Thursday, January 26, 2012

What's Playing at the Drive-Ins? (1957)

From the Schenectady Gazette, May 27, 1957. Showing at the Carman, Guilderland: Funny Face and Ten Tall Men. At the Mohawk, Colonie: Funny Face and Flight to Hong Kong. And back in Guilderland, at the Turnpike: Giant and The Amazon Trader.

Monday, January 16, 2012

'The Three Musketeers' in Albany (1973)

The Three Musketeers is a 1973 film based on the novel by Alexandre Dumas, père. It was directed by Richard Lester and written by George MacDonald Fraser (famous for his Flashman series of historical comic novels). It was originally proposed in the 1960s as a vehicle for The Beatles, whom Lester had directed in two other films. It was intended to run for three hours, but later it was split into two, the second part becoming 1974's The Four Musketeers. In 1989, the cast and crew returned to film The Return of the Musketeers, loosely based on Dumas' Twenty Years After.

The film adheres closely to the novel, but it also injects a fair amount of humour. It was shot by David Watkins, with an eye for period detail. The fight scenes were choreographed by master swordsman William Hobbs and turn the swashbuckling movies of the Forties and Fifties on their collective ear; these are more like brawls, with the combatants using knees, fists, furniture and even wet laundry as often as they do their swords. The humor also can swing to the bawdy, with some double entendres and a bit of silliness that takes full advantage of Raquel Welch's (as Constance Bonacieux) charms, for instance.
[via Wikipedia]

Thursday, January 12, 2012

Albany's Filmrow in 1947

In this article, from the February 15, 1947 edition of Boxoffice Magazine, we take a glimpse back in time. At the time it was written the Albany film exchanges served a geographic area of 35,000 miles and over 200 theaters.
"Film exchanges" were, in the words of film historian Max Alvarez, "agencies engaging in the practice of renting or trading motion pictures" and in the early part of the 20th century, they served as "full-service stores for theater owner/managers."[1] Motion-picture studios owned exchanges and used them to screen their films for potential exhibitors in a local market. Once videocassettes came into use in the 1970s, it was no longer necessary to screen a film in a screening room, and film exchanges fell out of use. [From the article "Paramount Film Exchange (Pittsburgh)" on]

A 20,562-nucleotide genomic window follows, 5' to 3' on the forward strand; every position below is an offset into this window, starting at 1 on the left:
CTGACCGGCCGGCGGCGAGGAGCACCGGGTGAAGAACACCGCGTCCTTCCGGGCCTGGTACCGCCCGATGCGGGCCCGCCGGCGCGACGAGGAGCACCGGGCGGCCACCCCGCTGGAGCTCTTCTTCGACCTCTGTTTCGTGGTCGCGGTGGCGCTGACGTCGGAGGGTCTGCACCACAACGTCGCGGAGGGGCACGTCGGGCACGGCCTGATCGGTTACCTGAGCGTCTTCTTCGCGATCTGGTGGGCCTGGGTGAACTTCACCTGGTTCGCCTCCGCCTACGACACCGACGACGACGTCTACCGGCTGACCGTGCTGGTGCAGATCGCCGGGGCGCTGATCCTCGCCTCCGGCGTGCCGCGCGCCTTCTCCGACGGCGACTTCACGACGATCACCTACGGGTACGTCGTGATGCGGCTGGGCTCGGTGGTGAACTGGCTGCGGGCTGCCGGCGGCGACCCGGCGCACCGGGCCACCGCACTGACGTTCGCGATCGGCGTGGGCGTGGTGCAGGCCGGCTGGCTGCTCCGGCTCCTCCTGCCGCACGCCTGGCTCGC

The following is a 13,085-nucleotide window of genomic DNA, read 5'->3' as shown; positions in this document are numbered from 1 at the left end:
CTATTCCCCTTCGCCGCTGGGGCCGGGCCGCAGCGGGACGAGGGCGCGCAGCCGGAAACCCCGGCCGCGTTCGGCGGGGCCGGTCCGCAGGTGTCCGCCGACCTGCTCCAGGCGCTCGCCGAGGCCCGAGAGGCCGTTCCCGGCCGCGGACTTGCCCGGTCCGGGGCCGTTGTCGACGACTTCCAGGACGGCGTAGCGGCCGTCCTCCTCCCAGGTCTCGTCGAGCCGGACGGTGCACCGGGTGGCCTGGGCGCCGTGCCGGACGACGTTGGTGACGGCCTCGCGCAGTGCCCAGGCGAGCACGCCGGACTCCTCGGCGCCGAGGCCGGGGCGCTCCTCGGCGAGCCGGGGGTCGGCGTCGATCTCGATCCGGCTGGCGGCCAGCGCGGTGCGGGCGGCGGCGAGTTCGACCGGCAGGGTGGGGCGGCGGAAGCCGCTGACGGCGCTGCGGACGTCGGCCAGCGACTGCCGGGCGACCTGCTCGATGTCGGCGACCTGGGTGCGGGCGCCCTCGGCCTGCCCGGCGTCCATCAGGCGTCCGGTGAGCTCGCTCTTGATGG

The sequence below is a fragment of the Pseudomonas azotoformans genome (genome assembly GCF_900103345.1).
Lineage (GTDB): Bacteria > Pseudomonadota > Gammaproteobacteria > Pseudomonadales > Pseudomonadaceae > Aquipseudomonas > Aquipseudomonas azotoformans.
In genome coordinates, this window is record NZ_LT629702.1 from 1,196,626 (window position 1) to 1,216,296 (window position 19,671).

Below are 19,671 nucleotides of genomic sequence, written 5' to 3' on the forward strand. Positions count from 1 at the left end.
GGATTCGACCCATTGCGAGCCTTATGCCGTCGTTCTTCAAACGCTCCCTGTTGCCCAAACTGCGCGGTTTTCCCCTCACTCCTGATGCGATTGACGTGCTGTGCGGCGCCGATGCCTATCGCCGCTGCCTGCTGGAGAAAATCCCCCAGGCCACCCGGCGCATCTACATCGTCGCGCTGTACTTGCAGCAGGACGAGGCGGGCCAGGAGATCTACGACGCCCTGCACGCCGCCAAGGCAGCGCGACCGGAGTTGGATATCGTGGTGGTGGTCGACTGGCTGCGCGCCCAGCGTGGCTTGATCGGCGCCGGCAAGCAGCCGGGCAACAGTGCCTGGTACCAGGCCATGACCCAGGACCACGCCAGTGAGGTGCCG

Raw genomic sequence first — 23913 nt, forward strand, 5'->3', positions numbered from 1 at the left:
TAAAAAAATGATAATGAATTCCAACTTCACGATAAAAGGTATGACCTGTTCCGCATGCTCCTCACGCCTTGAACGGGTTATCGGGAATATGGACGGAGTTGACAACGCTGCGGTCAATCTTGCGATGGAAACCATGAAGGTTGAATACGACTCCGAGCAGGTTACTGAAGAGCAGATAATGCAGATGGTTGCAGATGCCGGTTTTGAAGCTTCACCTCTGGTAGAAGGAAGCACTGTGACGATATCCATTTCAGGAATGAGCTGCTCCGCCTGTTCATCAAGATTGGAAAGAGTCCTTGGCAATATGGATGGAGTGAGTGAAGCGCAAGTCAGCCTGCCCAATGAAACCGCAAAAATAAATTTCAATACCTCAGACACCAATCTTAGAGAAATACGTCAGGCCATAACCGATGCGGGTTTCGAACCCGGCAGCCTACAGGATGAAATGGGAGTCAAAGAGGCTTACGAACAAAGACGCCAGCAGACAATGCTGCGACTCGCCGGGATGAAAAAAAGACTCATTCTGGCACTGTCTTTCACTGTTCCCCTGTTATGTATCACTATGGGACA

Tuesday, January 10, 2012

Construction to begin on Hellman's Cinema Center.

What would eventually become the Colonie Center 1 & 2, started life as a 1,000 seat, single-screen theater in 1968.

Colonie Center 1&2 (1969-1988)
Hellman's 1969-1974
United Artists 1974-1988
Twinned in 1978(?)
What's There Now?
Flickr Photo Set

Tuesday, January 3, 2012

Happy New Year and a little Mohawk Mall Cinema!

Happy New Year everyone! I want to apologize for the BIG gap in posting to Project Movie House. David and I have each had a very busy year and PMH kind of got the short end of the stick!

David went and won himself a couple of Telly awards, got engaged and then landed a gig at one of the biggest trailer houses in L.A. - Go David!

I worked a couple of TV shows that shot episodes locally and then helped launch Live Lobster Group, a media production company in the Boston/New England region. And we're in pre-production on a "arson-for-hire" documentary.

So, over the holiday weekend I was feeling nostalgic, David & Rebecca flew in from L.A., and I got to thinking of Project Movie House and what we ought to be working on. And then I remembered (before the big hiatus) that I was going to post some Mohawk Mall Cinemas pics I had found online. I did make contact with the owner of some of these photos and asked if I could use them and if she was interested in being interviewed for the project, and she said yes!

Of course by now she thinks I've forgotten all about her and the photos, so I need to re-connect with her and make my apologies. And now, without further ado, here are the Mohawk Mall Cinema pics and their sources...

From I remember when there was a Mohawk Mall. & Katherine Detrick


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